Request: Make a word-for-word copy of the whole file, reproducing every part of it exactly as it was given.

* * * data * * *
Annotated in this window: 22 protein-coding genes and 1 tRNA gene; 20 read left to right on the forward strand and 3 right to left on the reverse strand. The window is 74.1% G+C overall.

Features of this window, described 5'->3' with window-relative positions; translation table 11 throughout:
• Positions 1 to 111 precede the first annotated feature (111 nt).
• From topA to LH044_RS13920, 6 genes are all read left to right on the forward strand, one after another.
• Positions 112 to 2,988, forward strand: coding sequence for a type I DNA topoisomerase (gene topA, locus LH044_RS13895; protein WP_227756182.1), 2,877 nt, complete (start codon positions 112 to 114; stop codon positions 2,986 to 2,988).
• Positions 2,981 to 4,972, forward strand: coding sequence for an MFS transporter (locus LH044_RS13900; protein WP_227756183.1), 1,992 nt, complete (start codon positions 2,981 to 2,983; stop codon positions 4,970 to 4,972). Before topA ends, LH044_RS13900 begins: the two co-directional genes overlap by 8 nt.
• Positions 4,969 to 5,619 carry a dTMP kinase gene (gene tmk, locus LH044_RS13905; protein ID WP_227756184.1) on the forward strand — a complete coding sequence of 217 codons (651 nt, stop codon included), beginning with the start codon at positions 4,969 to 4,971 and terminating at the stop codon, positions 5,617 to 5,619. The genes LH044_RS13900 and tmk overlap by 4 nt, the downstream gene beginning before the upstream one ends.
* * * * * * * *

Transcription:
Annotated in this window: 22 protein-coding genes and 1 tRNA gene; 20 read left to right on the forward strand and 3 right to left on the reverse strand. The window is 74.1% G+C overall.

Features of this window, described 5'->3' with window-relative positions; translation table 11 throughout:
• Positions 1 to 111 precede the first annotated feature (111 nt).
• From topA to LH044_RS13920, 6 genes are all read left to right on the forward strand, one after another.
• Positions 112 to 2,988, forward strand: coding sequence for a type I DNA topoisomerase (gene topA, locus LH044_RS13895; protein WP_227756182.1), 2,877 nt, complete (start codon positions 112 to 114; stop codon positions 2,986 to 2,988).
• Positions 2,981 to 4,972, forward strand: coding sequence for an MFS transporter (locus LH044_RS13900; protein WP_227756183.1), 1,992 nt, complete (start codon positions 2,981 to 2,983; stop codon positions 4,970 to 4,972). Before topA ends, LH044_RS13900 begins: the two co-directional genes overlap by 8 nt.
• Positions 4,969 to 5,619 carry a dTMP kinase gene (gene tmk, locus LH044_RS13905; protein ID WP_227756184.1) on the forward strand — a complete coding sequence of 217 codons (651 nt, stop codon included), beginning with the start codon at positions 4,969 to 4,971 and terminating at the stop codon, positions 5,617 to 5,619. The genes LH044_RS13900 and tmk overlap by 4 nt, the downstream gene beginning before the upstream one ends.